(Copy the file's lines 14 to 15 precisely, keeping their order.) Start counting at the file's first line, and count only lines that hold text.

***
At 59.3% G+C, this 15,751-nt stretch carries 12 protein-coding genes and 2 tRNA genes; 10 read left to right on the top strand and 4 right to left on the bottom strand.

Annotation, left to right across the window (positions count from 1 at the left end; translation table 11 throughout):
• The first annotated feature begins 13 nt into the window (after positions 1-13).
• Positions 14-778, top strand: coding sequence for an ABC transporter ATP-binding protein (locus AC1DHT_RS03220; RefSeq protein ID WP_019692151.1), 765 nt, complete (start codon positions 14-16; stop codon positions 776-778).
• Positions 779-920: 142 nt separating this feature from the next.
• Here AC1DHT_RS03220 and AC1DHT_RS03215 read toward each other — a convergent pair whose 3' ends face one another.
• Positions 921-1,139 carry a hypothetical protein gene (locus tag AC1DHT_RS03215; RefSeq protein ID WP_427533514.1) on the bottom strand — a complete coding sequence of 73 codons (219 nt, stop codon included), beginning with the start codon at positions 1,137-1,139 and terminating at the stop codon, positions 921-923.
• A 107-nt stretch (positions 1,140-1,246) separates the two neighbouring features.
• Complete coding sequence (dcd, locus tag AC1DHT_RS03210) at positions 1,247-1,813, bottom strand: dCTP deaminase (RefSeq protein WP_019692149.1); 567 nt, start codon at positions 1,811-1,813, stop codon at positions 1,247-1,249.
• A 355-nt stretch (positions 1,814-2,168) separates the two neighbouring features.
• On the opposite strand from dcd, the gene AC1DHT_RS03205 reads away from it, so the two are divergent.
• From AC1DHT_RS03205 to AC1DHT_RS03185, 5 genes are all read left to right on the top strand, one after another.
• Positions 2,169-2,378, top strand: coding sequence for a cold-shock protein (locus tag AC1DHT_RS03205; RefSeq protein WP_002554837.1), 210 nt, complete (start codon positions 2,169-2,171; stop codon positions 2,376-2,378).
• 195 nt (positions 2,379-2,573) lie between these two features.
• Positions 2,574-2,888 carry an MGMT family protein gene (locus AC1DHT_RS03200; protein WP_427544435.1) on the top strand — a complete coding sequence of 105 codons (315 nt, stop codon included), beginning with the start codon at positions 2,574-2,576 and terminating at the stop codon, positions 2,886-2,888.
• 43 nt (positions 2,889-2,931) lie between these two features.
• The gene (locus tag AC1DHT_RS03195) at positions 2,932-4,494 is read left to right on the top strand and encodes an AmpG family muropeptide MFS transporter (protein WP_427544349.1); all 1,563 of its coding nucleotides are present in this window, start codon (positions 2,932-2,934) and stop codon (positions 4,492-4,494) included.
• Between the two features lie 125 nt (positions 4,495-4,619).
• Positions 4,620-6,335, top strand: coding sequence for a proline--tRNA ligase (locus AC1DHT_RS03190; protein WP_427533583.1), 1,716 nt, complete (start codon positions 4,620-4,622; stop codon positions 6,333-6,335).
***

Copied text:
• 195 nt (positions 2,379-2,573) lie between these two features.
• Positions 2,574-2,888 carry an MGMT family protein gene (locus AC1DHT_RS03200; protein WP_427544435.1) on the top strand — a complete coding sequence of 105 codons (315 nt, stop codon included), beginning with the start codon at positions 2,574-2,576 and terminating at the stop codon, positions 2,886-2,888.